It has been a month since we have heard anything new about the Sony Ericsson C510 “Kate”, the low-end Cybershot Sony has on tap for 2009. It was only a matter of time though - some fresh new pictures of the C510 have emerged and SE-fan enthusiasm for this phone has been renewed. It looks sweet and, hopefully, this low-end phone will carry a low-end price tag to make it even sweeter. For those in need of a refresher, the C510 will have the following features:
- Cybershot UI 2.0
- 2.2″ QVGA display
- 3.2Mp camera with AF and QVGA video
- Smile Shutter
- Active lens cover
- Dedicated camera key
- Photo and video light
- Blue Illuminated imaging shortcuts
- Face detection, BestPic™, Photo fix
- 160 Mb built-in memory + M2 card slot
- Auto rotation when viewing
- Direct blog short cut key
- Illumination by different theme/mode
- Print service Snapfish
- Download and upload to YouTube
The C510 is expected to arrive sometime in February 2009. Are all you faithful Sony Ericsson fans out there excited? Hit the jump for a closer look at "Kate".
source: (thanks kellyhodgkins)

Thursday, December 11, 2008

Nokia E63 joins the successful Nokia E71 to form a compelling QWERTY messaging device range

Espoo, Finland - Nokia today announced the latest addition to its Eseries range, the Nokia E63, designed for people who need to manage their business and personal lives equally well. Building on the success of the Nokia E71, the company's flagship messaging device, the Nokia E63 brings the QWERTY keyboard form factor to a broader audience at a great price. The Nokia E63 is expected to begin shipping in the coming weeks for an estimated retail price of EUR 199, before taxes and subsidies.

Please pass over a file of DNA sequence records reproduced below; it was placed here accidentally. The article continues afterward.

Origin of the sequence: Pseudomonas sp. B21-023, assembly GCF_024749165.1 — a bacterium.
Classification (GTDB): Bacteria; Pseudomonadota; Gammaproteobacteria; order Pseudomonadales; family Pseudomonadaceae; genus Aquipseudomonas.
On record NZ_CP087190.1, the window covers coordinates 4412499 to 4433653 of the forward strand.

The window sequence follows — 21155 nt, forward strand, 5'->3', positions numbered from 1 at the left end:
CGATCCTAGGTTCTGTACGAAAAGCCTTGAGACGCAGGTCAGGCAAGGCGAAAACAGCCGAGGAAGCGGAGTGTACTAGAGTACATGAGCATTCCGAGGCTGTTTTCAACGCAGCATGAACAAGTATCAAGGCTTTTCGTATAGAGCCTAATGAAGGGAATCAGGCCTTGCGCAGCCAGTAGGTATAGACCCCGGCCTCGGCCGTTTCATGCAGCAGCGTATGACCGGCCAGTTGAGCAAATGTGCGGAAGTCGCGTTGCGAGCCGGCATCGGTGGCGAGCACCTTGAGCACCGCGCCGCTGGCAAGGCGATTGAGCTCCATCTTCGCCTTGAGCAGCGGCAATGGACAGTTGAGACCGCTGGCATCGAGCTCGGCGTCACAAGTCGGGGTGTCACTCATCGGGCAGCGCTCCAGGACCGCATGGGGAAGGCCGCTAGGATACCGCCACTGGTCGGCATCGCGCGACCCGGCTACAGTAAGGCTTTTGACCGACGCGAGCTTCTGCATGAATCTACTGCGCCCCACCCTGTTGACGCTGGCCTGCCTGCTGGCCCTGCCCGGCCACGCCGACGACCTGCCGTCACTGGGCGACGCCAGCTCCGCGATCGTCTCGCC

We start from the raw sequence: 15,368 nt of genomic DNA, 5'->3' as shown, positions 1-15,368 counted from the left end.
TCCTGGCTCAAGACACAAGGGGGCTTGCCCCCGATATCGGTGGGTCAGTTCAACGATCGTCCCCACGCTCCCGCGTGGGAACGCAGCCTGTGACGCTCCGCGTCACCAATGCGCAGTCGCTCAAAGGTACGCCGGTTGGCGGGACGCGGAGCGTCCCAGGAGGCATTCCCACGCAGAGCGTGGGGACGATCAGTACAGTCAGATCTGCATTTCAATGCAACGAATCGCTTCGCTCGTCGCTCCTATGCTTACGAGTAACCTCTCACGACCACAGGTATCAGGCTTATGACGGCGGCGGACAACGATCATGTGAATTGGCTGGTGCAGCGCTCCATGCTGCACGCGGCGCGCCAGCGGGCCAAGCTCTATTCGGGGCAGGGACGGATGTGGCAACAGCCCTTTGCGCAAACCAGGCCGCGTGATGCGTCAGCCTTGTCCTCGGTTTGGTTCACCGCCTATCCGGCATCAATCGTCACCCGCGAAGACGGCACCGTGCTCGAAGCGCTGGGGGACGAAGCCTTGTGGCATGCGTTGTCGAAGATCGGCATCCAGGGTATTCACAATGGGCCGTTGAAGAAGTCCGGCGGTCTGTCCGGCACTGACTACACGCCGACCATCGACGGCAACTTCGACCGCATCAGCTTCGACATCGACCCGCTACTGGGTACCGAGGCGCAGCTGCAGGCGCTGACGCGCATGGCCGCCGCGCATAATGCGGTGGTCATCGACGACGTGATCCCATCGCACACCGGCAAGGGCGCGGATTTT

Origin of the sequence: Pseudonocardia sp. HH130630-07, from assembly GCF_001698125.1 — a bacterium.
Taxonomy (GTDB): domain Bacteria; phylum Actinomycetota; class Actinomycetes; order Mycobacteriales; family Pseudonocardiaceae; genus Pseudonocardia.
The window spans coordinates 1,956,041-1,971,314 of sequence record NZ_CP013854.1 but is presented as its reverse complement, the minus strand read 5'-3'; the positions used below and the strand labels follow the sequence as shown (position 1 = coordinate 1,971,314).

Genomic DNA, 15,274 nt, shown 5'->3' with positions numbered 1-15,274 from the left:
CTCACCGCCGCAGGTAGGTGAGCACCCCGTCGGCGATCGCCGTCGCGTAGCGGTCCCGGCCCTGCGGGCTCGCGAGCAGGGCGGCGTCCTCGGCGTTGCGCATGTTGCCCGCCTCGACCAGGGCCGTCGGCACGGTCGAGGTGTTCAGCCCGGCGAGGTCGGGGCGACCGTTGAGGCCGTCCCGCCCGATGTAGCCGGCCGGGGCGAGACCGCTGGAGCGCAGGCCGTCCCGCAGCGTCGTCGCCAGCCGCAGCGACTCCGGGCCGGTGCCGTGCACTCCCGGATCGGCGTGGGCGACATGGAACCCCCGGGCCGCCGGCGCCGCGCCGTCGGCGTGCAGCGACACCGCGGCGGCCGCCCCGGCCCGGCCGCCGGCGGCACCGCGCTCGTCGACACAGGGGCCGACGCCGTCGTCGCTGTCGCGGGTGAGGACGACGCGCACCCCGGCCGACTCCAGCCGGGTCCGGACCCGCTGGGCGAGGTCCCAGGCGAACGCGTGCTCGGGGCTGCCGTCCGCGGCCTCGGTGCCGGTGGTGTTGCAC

"Our research shows that people want a device that deals with both their personal and professional lives, but helps them to separate the two. When someone sits down at lunch, they want to update their social network or browse their personal email account and they don't want work getting in the way of that. It's another great case of technology adapting to the people that use it," says Soren Petersen, Senior Vice President, Nokia. "The Nokia E63 is a new proposition for Eseries - a messaging device where people will be just as involved in their social network as they are in their business network."